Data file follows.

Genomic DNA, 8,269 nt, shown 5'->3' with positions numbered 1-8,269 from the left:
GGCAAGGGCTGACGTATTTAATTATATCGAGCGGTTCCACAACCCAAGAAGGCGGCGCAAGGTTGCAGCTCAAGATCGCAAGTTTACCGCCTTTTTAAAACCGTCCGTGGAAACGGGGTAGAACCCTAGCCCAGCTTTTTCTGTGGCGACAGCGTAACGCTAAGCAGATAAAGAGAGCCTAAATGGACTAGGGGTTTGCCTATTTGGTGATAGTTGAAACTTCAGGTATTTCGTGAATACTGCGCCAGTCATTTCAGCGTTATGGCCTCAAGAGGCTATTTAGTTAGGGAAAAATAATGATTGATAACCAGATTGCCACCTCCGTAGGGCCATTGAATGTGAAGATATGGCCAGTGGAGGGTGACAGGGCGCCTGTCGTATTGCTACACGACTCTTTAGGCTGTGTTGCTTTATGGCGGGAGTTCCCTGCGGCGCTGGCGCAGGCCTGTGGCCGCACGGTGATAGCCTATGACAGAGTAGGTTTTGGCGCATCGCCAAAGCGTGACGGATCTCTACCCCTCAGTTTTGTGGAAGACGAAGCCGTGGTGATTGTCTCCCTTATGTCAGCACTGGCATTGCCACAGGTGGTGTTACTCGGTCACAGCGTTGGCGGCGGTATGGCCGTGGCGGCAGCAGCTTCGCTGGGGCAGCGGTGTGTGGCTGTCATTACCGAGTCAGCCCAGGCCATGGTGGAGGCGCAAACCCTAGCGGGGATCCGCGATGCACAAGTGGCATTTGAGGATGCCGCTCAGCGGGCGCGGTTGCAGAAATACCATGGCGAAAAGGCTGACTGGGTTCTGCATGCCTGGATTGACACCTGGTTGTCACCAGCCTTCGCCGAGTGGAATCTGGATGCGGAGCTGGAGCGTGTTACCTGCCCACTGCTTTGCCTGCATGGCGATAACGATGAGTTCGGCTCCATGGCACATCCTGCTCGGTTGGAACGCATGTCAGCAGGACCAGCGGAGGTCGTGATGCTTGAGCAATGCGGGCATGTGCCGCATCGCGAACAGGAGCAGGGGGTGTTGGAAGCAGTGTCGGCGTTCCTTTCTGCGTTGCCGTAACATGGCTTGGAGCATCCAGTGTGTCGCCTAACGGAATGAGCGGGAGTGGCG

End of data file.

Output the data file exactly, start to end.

Genomic DNA, 8,269 nt, shown 5'->3' with positions numbered 1-8,269 from the left:
GGCAAGGGCTGACGTATTTAATTATATCGAGCGGTTCCACAACCCAAGAAGGCGGCGCAAGGTTGCAGCTCAAGATCGCAAGTTTACCGCCTTTTTAAAACCGTCCGTGGAAACGGGGTAGAACCCTAGCCCAGCTTTTTCTGTGGCGACAGCGTAACGCTAAGCAGATAAAGAGAGCCTAAATGGACTAGGGGTTTGCCTATTTGGTGATAGTTGAAACTTCAGGTATTTCGTGAATACTGCGCCAGTCATTTCAGCGTTATGGCCTCAAGAGGCTATTTAGTTAGGGAAAAATAATGATTGATAACCAGATTGCCACCTCCGTAGGGCCATTGAATGTGAAGATATGGCCAGTGGAGGGTGACAGGGCGCCTGTCGTATTGCTACACGACTCTTTAGGCTGTGTTGCTTTATGGCGGGAGTTCCCTGCGGCGCTGGCGCAGGCCTGTGGCCGCACGGTGATAGCCTATGACAGAGTAGGTTTTGGCGCATCGCCAAAGCGTGACGGATCTCTACCCCTCAGTTTTGTGGAAGACGAAGCCGTGGTGATTGTCTCCCTTATGTCAGCACTGGCATTGCCACAGGTGGTGTTACTCGGTCACAGCGTTGGCGGCGGTATGGCCGTGGCGGCAGCAGCTTCGCTGGGGCAGCGGTGTGTGGCTGTCATTACCGAGTCAGCCCAGGCCATGGTGGAGGCGCAAACCCTAGCGGGGATCCGCGATGCACAAGTGGCATTTGAGGATGCCGCTCAGCGGGCGCGGTTGCAGAAATACCATGGCGAAAAGGCTGACTGGGTTCTGCATGCCTGGATTGACACCTGGTTGTCACCAGCCTTCGCCGAGTGGAATCTGGATGCGGAGCTGGAGCGTGTTACCTGCCCACTGCTTTGCCTGCATGGCGATAACGATGAGTTCGGCTCCATGGCACATCCTGCTCGGTTGGAACGCATGTCAGCAGGACCAGCGGAGGTCGTGATGCTTGAGCAATGCGGGCATGTGCCGCATCGCGAACAGGAGCAGGGGGTGTTGGAAGCAGTGTCGGCGTTCCTTTCTGCGTTGCCGTAACATGGCTTGGAGCATCCAGTGTGTCGCCTAACGGAATGAGCGGGAGTGGCG